Those of us who are fully entrenched in the physical three-dimensional reality, are likely to be affected the most by what’s happening, and worse, by their own speculations on what is coming next. Please remember – our ideas and thoughts about what’s happening are incapable of knowing the truth. Everything that we know, and everything that we are capable of speculating, is based on a reality that has passed. Also, being able to see one single tree, can easily be made into a conclusion that the world is a forrest. Being able to get our information from the media, can easily become a conclusion that the world is going towards self destruction. There’s much that we cannot see and what we CAN see may be insignificant in its scope compared with the true magnitude of our reality.

We are each here for a reason. Perhaps the reason is to win, or to lose, or to experience, or to observe, or to learn. But it may be very different from what we BELIEVE that it is. I find great solace in accepting my own insignificance. In moments of sudden clarity, a voice says to me, amused: “You are taking yourself too seriously”. And then I see it and become amused myself. Every time that my mind becomes set in a new picture of what reality is, I lose my inner peace, forgetting that reality is NOT that. I am blessed to receive these ongoing reminders. They are very humbling and soothing.

One thing that I can put my finger on, as something concrete that helped me get to “that special place”, is the practice of Qigong, which I began ten years ago and realized it was saving me. On the outside it looks too benign to completely change a person’s life in a most profound way, but perhaps that is its special power. It is said that the best kept secrets lie out in the open. Qigong is my anchor, emotionally, psychologically, spiritually and for good health. That’s why I have not skipped a single day of Qigong practice in the past ten years. It’s precious.

I will be giving a four-class Qigong workshop at the Schenectady Jewish Community Center. Here’s a link with all the information for anyone wishing to participate.

For closing words, please consider the following:
1) The mainstream media serves as a tool in the hands of the powers that are in control.

2) It’s obvious that the news are mostly bad, upsetting and elicit anxiety and fear.

3) It’s also obvious – if one stops to think clearly for a moment – that most of what’s actually happening is being filtered out, because it’s impossible and further – improbable – that what’s actually happening is what’s portrayed by the media.

The point that I wish to make is that the masses (that’s you and I) can only be kept under control via the use of fear. Once the masses have no fear from the powers in control, there’s loss of control. The media is a tool to keep the masses in fear (under the guise of both entertainment and education).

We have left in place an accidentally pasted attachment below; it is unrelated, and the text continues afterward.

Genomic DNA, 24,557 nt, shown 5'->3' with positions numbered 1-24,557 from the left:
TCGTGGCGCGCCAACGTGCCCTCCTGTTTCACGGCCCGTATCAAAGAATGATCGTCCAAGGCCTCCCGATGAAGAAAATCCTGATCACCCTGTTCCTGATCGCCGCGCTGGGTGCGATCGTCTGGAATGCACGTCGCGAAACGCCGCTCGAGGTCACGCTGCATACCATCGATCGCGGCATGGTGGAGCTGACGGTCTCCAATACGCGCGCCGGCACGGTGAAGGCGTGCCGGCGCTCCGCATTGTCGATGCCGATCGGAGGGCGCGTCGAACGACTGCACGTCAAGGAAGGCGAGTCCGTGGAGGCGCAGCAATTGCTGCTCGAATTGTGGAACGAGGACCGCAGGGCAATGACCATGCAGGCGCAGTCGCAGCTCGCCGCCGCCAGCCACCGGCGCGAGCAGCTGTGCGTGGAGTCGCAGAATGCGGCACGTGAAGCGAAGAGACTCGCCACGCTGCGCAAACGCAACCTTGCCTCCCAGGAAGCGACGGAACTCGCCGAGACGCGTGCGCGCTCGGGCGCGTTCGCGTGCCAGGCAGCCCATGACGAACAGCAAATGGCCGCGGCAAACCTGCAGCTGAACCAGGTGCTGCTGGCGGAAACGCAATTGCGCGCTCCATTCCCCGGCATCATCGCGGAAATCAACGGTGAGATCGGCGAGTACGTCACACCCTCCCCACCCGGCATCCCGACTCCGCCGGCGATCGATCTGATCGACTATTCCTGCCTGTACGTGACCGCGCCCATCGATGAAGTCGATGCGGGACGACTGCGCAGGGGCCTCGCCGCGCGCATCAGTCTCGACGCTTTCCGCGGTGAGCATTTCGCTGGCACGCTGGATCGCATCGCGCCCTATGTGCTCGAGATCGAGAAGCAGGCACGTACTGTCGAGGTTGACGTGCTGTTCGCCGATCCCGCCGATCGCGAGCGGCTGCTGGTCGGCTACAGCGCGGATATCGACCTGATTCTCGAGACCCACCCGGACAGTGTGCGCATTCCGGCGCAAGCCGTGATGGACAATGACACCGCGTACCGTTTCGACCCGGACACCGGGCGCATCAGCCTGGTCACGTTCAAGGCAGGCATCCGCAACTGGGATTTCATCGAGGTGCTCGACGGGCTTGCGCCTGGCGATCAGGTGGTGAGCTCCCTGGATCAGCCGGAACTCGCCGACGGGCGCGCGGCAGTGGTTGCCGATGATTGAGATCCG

It may be better for our own wellbeing, to unplug and live life with much less fear and anxiety. If something’s going to hit us, it will. Of that I’m sure.

The wonderful Mark Twain said:
“If you don’t read the newspaper, you’re uninformed.
If you read the newspaper, you’re mis-informed.”

Be well.
Have fun.
Know peace.

~ Oded

Jan 042017

Wait a minute…
This is a Deja-vu, I know that it is.
I have been here before…
I need just a moment to find my grounding again, because my emotions and my thoughts are in a feedback loop with each other and something is definitely growing inside of me.

I am recognizing it now. It is the deafening silence of inner recognition that a year is ending and a new one is beginning. This recognition is powerful. I need to be only allowing, and in an instant, it will grow into a Walmart-size monster.

Why does it have such an irrational effect? It is after all, just another day. December 31st or January 1st. So what?
What’s the big deal?
What makes it any different than April 15th or September 3rd?

And sure enough – I’ve been here before so many times. One would think I’d be so familiar with this, and immune, so as to dismiss the entire thing altogether.

Ordeal? Really?

Perhaps it is like an alarm clock going off in the middle of the night. We suddenly wake up, whether from deep sleep or from a busy dream, to confront a reminder: only two hours left before night is over. OVER!
Maybe that’s what New Year’s is like; placing a finger on the gauge that reads “Birth” on one side and “Death” on the other. And every year [Oh Lordy], the finger gets farther away from the “Birth” end.

Or perhaps it’s more akin to an hourglass that has just ran its course. And now we contemplate the projects, ideas, relationships, jobs, relocations and everything else that we’ve set in motion this passing year. When we did, we had hopes and expectations and now, we stop for a moment… Did it go the way we hoped that it would?